Technique

Back Sweetening Wine Techniques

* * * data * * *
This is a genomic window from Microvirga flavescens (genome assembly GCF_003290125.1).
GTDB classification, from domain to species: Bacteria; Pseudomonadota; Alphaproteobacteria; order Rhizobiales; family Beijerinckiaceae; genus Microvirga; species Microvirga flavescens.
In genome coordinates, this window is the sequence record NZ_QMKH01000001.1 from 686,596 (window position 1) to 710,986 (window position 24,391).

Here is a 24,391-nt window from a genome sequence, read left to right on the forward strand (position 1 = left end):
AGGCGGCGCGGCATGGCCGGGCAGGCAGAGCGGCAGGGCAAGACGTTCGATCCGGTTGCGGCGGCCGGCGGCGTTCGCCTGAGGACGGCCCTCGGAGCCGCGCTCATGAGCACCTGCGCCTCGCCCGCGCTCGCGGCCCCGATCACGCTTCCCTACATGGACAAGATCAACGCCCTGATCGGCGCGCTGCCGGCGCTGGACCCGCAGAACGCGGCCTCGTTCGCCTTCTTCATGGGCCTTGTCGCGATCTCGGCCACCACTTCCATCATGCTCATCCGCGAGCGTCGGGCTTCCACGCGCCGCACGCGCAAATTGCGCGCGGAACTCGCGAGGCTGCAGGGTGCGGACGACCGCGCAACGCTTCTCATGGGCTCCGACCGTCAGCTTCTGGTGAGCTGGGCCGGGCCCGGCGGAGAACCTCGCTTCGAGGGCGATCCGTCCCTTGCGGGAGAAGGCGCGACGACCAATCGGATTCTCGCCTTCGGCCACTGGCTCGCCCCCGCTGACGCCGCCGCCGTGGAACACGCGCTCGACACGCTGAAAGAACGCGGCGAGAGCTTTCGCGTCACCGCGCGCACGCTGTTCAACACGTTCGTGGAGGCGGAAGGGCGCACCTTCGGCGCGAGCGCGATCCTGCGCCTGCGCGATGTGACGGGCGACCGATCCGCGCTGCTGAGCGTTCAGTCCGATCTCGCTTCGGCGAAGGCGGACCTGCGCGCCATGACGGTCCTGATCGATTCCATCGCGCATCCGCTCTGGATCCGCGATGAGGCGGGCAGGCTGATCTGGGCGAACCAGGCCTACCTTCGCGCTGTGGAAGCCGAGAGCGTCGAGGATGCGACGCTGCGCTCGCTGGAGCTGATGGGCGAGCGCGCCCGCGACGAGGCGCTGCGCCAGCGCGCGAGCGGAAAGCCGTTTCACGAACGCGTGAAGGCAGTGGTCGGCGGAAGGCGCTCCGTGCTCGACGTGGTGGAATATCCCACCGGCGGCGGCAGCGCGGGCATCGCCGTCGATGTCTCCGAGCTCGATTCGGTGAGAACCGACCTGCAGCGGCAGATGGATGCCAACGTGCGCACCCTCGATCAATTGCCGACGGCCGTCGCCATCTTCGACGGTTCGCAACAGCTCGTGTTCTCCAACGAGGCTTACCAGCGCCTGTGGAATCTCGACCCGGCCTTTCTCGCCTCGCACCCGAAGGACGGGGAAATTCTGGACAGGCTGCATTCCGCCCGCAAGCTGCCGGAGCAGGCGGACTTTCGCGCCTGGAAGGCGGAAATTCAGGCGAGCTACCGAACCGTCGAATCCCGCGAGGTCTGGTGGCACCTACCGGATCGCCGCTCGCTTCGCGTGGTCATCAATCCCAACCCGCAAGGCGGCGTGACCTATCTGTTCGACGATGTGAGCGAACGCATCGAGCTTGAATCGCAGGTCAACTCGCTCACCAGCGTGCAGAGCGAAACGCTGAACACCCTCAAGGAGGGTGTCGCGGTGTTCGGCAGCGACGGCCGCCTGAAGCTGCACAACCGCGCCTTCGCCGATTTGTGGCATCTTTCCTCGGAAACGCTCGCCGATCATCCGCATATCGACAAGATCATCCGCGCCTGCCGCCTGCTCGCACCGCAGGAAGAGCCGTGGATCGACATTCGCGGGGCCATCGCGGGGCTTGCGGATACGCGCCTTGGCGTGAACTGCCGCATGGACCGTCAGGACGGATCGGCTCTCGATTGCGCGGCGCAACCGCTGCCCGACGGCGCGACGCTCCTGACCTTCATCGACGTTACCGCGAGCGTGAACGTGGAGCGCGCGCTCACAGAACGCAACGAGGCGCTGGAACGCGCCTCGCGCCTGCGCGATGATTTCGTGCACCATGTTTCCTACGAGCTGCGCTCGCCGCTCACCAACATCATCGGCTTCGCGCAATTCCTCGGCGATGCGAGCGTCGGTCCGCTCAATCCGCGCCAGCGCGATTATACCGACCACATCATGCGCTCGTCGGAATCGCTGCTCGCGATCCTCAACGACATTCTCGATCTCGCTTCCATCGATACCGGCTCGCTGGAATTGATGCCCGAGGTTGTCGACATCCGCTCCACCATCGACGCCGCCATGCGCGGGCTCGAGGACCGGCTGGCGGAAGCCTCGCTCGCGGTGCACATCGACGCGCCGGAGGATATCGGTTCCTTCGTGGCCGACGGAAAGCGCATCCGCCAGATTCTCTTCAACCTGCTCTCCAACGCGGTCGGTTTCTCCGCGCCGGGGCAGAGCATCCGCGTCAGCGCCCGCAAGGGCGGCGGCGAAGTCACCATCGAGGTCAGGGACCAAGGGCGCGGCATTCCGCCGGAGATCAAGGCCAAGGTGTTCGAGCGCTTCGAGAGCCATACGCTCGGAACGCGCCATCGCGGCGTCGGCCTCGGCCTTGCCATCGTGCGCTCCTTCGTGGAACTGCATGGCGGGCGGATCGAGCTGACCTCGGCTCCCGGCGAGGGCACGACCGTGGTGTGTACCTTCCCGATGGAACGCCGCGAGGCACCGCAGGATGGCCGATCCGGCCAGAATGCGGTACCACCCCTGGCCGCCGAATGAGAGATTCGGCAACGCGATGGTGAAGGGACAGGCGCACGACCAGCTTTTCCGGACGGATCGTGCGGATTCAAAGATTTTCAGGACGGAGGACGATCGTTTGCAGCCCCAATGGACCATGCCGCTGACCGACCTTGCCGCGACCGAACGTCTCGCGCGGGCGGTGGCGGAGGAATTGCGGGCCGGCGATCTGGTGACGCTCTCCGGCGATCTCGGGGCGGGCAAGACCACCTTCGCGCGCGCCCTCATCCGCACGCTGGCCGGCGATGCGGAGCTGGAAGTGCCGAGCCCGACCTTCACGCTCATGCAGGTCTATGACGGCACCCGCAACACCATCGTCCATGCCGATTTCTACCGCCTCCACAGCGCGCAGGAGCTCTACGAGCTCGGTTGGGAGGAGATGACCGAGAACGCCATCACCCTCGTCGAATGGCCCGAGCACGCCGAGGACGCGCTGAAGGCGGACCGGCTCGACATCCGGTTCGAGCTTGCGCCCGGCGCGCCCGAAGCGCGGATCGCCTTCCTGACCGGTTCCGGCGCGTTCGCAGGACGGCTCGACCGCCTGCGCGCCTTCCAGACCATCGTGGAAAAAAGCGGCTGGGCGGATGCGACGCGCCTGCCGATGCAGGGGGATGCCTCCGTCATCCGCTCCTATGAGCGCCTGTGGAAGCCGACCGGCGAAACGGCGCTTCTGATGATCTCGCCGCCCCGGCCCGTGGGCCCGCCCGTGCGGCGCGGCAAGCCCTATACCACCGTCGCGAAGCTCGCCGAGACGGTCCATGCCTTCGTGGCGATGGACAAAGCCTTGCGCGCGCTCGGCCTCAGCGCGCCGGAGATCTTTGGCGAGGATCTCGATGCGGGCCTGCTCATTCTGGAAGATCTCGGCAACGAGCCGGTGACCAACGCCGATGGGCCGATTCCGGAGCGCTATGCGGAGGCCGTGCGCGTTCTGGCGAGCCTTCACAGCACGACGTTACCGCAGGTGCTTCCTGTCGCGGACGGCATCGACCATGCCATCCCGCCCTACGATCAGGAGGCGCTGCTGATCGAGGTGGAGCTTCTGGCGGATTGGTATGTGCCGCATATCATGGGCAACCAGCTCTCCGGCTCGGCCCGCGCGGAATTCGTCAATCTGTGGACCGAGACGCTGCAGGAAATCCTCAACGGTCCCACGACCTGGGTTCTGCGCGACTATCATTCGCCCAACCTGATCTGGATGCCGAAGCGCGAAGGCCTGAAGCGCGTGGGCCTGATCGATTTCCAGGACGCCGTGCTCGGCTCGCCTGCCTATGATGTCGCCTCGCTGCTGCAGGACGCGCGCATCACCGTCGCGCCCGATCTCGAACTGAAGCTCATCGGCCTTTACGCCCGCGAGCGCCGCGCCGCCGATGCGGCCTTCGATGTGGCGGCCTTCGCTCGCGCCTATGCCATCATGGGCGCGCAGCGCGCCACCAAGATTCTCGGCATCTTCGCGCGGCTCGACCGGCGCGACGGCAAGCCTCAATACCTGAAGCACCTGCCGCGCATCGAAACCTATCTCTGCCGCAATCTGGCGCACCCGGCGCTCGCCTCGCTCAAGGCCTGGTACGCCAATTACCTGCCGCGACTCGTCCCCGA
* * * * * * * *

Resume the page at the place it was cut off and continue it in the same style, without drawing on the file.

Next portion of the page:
In ancient Greece and Rome, honey was sometimes stirred into wine just before serving. Maybe they just liked the taste of honey. More likely, though, the sweetness of the honey corrected some fault of bitterness or sourness. It might have enhanced fruitiness or rounded out mouthfeel. Honey, sugar, or other sweeteners can still make those improvements in your homemade wine today. Since we would rather have a shelf-stable, ready-to-drink beverage instead of mixing up wine cocktails, techniques have been developed over the years to sweeten wine in a stable manner. Most modern wine ferments dry (or nearly so). Various authors put acceptable sugar levels in “dry” wine somewhere between 2 and 4 grams per liter (0.2% to 0.4%). Much above those levels and you get into sweet wine territory. Even beyond stirring in some honey, there are four ways wine is purposefully made sweet. The first method involves picking or processing (drying, freezing, rotting) grapes to very high sugar levels resulting in a natural stop in fermentation as the alcohol level climbs; a deliberate “stuck” fermentation. French Sauternes is made